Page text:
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|DOI (Digital Object Identifier) Link:||http://doi.org/10.1016/j.hm.2009.12.004|
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In 1912 the Finnish mathematical astronomer Karl Sundman published a remarkable solution to the three-body problem, of a type that mathematicians such as PoincarÃ© had believed impossible to achieve. Although lauded at the time, the result dimmed from view as the 20th century progressed and its significance was often overlooked. This article traces Sundman's career and the path to his achievement, bringing to light the involvement of Ernst Lindelöf and Gösta Mittag-Leffler in Sundman's research and professional development, and including an examination of the reception over time of Sundman's result. A broader perspective on Sundman's research is provided by short discussions of two of Sundman's later papers: his contribution to Klein's EncyklopÃ¤die and his design for a calculating machine for astronomy.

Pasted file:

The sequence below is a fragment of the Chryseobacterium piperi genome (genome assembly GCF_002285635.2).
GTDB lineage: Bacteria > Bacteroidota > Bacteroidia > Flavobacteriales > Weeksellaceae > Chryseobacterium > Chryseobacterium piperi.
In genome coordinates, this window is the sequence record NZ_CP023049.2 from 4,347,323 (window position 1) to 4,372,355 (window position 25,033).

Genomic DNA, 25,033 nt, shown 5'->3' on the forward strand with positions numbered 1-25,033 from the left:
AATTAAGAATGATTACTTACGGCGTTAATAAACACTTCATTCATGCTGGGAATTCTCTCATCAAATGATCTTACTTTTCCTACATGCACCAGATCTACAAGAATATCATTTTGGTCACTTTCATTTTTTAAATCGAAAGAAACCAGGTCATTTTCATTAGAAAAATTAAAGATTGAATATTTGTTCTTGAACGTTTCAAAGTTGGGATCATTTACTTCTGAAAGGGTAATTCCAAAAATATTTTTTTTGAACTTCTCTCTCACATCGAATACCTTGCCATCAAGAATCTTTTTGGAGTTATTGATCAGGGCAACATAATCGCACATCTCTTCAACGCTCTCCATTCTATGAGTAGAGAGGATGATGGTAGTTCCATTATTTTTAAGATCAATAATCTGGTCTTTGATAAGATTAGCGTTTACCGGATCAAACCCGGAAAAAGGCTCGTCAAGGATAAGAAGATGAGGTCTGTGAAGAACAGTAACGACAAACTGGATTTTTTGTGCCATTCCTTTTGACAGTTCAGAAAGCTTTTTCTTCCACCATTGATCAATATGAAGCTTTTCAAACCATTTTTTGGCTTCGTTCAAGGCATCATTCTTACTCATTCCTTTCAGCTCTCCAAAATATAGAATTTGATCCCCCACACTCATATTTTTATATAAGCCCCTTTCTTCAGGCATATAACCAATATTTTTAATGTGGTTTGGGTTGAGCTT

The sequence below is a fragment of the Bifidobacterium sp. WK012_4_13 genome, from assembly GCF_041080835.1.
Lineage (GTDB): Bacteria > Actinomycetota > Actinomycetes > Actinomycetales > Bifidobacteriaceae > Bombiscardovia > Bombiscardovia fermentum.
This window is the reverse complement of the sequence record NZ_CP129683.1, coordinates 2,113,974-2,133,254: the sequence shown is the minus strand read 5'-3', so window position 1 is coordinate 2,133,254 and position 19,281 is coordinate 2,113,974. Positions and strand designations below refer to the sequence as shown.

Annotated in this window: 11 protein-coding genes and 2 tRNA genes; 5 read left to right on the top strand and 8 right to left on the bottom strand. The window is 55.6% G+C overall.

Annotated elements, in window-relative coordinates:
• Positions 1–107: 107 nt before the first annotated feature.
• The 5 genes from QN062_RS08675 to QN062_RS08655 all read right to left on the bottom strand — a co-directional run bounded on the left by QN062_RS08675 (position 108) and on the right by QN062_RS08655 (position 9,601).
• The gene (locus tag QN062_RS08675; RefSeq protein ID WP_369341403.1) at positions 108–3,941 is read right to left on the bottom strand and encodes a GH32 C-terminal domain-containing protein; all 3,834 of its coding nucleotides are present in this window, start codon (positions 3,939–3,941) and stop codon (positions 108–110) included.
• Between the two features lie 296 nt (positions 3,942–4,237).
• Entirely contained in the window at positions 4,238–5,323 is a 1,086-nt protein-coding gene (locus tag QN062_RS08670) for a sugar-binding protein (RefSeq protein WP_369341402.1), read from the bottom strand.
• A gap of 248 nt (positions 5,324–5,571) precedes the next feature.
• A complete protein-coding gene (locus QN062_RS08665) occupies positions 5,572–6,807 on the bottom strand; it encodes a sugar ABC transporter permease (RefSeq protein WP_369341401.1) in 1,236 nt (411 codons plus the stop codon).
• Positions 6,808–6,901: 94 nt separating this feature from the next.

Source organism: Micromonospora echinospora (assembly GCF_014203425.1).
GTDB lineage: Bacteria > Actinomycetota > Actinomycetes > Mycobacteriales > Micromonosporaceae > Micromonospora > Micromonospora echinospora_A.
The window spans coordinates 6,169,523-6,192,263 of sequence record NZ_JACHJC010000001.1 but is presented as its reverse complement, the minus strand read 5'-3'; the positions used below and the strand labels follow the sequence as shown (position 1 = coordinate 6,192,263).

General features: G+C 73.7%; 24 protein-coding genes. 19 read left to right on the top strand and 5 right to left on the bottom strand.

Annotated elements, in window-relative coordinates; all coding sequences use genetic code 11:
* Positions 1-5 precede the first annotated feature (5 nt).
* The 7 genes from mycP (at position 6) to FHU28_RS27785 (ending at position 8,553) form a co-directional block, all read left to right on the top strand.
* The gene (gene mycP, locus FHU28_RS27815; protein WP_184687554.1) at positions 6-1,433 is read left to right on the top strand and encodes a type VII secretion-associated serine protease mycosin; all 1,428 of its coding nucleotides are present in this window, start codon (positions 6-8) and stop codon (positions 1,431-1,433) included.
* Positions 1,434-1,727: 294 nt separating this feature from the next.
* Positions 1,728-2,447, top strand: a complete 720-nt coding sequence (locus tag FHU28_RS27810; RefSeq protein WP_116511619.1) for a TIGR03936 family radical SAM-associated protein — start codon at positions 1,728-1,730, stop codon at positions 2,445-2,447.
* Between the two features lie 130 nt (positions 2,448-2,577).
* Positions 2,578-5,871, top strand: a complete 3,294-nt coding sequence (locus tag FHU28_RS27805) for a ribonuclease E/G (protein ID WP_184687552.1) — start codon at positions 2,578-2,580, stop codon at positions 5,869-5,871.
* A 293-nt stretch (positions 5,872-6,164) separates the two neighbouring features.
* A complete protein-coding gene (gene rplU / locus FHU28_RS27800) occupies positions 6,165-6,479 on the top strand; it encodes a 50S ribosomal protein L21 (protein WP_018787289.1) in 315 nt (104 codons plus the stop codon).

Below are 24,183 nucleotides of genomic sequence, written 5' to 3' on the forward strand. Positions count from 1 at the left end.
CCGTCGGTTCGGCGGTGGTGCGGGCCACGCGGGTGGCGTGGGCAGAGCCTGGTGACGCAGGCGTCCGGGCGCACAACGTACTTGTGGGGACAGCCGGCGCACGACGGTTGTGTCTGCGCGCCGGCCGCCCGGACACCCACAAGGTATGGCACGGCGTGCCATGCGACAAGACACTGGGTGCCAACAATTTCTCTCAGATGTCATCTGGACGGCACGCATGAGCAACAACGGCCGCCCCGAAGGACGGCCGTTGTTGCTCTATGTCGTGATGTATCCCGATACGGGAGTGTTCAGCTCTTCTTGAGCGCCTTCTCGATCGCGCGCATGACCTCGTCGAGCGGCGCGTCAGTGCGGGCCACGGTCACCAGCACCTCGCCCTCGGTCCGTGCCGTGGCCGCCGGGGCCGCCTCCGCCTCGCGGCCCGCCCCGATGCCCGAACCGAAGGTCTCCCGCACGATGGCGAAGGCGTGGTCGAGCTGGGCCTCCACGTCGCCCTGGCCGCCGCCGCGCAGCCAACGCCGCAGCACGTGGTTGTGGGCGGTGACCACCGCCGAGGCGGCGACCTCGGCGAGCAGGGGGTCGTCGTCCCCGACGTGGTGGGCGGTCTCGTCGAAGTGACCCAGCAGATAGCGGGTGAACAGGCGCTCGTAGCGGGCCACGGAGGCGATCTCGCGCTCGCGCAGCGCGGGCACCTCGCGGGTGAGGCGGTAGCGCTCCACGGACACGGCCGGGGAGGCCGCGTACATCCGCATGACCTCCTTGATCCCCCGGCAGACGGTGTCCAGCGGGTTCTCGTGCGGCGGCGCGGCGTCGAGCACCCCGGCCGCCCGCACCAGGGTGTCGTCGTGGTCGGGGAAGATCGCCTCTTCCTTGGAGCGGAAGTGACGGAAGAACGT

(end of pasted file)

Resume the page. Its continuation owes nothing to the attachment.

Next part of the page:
|Item Type:||Journal Article|
|Copyright Holders:||2009 Elsevier Inc.|
|Keywords:||Karl Sundman; three-body problem; Ernst Lindelöf; Gösta Mittag-Leffler; Finland|
|Academic Unit/Department:||Mathematics, Computing and Technology > Mathematics and Statistics
Mathematics, Computing and Technology
|Depositing User:||June Barrow-Green|
|Date Deposited:||28 Jul 2010 11:28|
|Last Modified:||24 Feb 2016 04:13|
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